2. (PDF) ViewFinders Low Vision Resource Directory (PDF)

    3. VRATE, Vision Reabilitation and Asstive Technology Expo is held annually in Phoenix, free, excellent coverage of state-wide capabilities

    4. Arizona Assistive Technology Exchange

    Chapters of national organizations

    1. AZ Council for Blind azcb.org
    2. NFB (National Federation for the Blind) Arizona Resources

    Yavapai County and Prescott Area

    Government

    1. State Department of Economic Security Rehabilitation sustains local vision rehabilitation and coordinates orientation and mobility training.
    2. Prescott Public Library may have screen readers on notebooks and vision aware Computer
      Mentors. Also provides membership with National Library Service.

    3. City of Prescott Accessibility and disability coordination (A.D.A) Meeting the A.AD.A law!!!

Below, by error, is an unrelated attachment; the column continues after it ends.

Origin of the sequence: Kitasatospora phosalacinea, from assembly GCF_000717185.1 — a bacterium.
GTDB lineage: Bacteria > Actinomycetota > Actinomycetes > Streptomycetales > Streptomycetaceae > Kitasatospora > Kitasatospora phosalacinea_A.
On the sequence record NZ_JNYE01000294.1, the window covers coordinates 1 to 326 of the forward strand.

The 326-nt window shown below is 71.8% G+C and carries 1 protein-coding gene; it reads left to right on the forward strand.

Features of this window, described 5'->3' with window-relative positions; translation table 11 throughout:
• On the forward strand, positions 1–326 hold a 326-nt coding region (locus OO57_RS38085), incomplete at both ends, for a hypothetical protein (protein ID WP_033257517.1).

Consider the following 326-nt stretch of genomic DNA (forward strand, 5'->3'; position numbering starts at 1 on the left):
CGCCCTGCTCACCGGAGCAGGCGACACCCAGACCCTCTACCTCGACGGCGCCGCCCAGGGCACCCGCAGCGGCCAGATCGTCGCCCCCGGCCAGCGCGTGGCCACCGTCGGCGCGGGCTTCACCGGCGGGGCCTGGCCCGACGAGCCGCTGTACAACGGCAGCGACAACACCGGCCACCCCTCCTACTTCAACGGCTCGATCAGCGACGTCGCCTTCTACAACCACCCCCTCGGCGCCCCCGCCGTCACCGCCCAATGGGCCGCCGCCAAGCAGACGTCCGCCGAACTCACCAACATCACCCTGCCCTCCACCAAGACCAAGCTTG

Nonprofit and other services

    1. Georgeanne Hanna Certified Vision Therapist and Certified Low Vision Therapist, georgeannehanna@gmail.com, phone 928.775.5857. Contact directly to arrange state rehabilitation services.

    2. Disability Empowerment (formerly New Horizons Independent Living) Center (Prescott Valley)
    3. “People Who Care Confident Living Seminar (

    Technology Assistance


    1. Verizon can turn on iPhone VoiceOver, Triple-click-home
    2. Best Buy sells Apple products with good accessibility (iPhone, iPod Touch, iPad) and Android tablets with unpredictable accessibility
    3. Chase (and maybe other) banks have “talking ATM” machines that read menus into earphones to dispense cash and perform other services.
    4. Yavapai College Osher Lifelong Learning Institute offers a track of technology courses.

    5. Prescott MAC and PC clubs have held programs on assistive technology


    Revised July 25 2016, slger123@gmail.com
    “As Your world Changes” article on “Living Visually Impaired in Prescott AZ” — 2016 http://AsYourWorldChanges.Wordpress.com

    Why is accessibility so hard? Glad you asked!

    Dear President of ACM Vint Cerf: